Structural Analysis and Identification of False Positive Hits in Luciferase-Based Assays

Zi Yi Yang, Jie Dong, Zhi Jiang Yang, Aiping LYU, Ting Jun Hou, Dong Sheng Cao

Research output: Contribution to journalArticlepeer-review

1 Citation (Scopus)

Abstract

Luciferase-based bioluminescence detection techniques are highly favored in high-throughput screening (HTS), in which the firefly luciferase (FLuc) is the most commonly used variant. However, FLuc inhibitors can interfere with the activity of luciferase, which may result in false positive signals in HTS assays. In order to reduce the unnecessary cost of time and money, an in silico prediction model for FLuc inhibitors is highly desirable. In this study, we built an extensive data set consisting of 20 888 FLuc inhibitors and 198 608 noninhibitors, and then developed a group of classification models based on the combination of three machine learning (ML) algorithms and four types of molecular representations. The best prediction model based on XGBoost and ECFP4 and MOE2d descriptors yielded a balanced accuracy (BA) of 0.878 and an area under the receiver operating characteristic curve (AUC) value of 0.958 for the validation set, and a BA of 0.886 and an AUC of 0.947 for the test set. Three external validation sets, including set 1 (3231 FLuc inhibitors and 69 783 noninhibitors), set 2 (695 FLuc inhibitors and 75 913 noninhibitors), and set 3 (1138 FLuc inhibitors and 8155 noninhibitors), were used to verify the predictive ability of our models. The BA values for the three external validation sets given by the best model are 0.864, 0.845, and 0.791, respectively. In addition, the important features or structural fragments related to FLuc inhibitors were recognized by the Shapley additive explanations (SHAP) method along with their influences on predictions, which may provide valuable clues to detecting undesirable luciferase inhibitors. Based on the important and explanatory features, 16 rules were proposed for detecting FLuc inhibitors, which can achieve a correction rate of 70% for FLuc inhibitors. Furthermore, a comparison with existing prediction rules and models for FLuc inhibitors used in virtual screening verified the high reliability of the models and rules proposed in this study. We also used the model to screen three curated chemical databases, and almost 10% of the molecules in the evaluated databases were predicted as inhibitors, highlighting the potential risk of false positives in luciferase-based assays. Finally, a public web server called ChemFLuc was developed (http://admet.scbdd.com/chemfluc/index/), and it offers a free available service to predict potential FLuc inhibitors.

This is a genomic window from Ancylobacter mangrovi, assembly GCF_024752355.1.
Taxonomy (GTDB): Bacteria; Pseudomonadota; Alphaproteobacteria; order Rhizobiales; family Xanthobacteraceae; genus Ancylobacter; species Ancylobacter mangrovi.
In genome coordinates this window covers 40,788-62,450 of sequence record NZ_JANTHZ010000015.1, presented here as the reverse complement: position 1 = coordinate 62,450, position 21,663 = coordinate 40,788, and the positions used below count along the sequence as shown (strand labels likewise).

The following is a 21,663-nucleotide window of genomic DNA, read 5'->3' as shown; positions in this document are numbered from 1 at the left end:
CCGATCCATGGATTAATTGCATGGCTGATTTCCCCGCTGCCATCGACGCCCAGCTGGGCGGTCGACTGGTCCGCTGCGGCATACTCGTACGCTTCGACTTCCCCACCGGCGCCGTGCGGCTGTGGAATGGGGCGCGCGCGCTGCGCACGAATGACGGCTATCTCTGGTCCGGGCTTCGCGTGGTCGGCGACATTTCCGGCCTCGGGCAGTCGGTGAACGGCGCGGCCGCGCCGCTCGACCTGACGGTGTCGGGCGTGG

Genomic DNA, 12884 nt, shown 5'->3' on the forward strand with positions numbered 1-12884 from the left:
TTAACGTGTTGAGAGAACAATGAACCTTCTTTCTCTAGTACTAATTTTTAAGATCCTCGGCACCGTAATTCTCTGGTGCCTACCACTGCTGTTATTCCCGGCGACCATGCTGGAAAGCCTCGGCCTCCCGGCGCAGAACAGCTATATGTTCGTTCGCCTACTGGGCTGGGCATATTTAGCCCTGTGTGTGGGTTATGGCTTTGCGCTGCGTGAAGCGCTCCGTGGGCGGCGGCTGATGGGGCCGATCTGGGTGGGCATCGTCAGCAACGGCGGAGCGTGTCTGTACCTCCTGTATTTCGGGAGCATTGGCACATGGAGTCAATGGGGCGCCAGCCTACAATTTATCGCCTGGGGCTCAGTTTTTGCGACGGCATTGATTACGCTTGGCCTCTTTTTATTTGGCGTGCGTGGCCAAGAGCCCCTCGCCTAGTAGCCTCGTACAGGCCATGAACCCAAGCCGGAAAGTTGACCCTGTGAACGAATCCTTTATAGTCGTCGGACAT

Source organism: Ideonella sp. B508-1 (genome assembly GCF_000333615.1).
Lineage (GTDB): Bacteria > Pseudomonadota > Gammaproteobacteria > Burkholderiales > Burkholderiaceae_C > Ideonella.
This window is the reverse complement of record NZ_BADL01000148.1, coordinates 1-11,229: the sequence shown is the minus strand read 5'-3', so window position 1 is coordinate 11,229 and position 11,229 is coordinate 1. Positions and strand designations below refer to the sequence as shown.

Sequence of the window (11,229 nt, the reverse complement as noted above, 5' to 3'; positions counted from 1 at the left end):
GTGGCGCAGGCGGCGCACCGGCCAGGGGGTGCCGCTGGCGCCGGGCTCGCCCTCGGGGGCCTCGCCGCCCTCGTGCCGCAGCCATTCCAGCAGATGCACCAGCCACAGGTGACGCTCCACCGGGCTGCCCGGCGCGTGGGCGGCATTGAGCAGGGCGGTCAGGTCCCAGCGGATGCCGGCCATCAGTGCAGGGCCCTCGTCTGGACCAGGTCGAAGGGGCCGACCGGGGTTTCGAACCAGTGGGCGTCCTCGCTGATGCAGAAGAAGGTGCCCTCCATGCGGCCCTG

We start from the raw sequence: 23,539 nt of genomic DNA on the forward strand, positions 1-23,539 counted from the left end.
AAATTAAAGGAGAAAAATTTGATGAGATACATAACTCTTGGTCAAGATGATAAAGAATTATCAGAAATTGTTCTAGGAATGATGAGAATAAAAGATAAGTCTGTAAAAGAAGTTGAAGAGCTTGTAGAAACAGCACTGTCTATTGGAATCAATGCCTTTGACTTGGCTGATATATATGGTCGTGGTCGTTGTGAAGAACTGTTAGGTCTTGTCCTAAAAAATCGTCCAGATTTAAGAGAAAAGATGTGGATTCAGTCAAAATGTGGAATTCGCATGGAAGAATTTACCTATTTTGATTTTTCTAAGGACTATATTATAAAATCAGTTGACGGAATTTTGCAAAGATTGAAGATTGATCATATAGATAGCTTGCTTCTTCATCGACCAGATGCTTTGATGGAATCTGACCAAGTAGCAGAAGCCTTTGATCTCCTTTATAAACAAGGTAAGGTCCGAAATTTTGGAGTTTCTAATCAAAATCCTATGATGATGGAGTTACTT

Original languageEnglish
Pages (from-to)2031-2043
Number of pages13
JournalJournal of Chemical Information and Modeling
Volume60
Issue number4
DOIs
Publication statusPublished - 27 Apr 2020

Scopus Subject Areas

  • Chemistry(all)
  • Chemical Engineering(all)
  • Computer Science Applications
  • Library and Information Sciences

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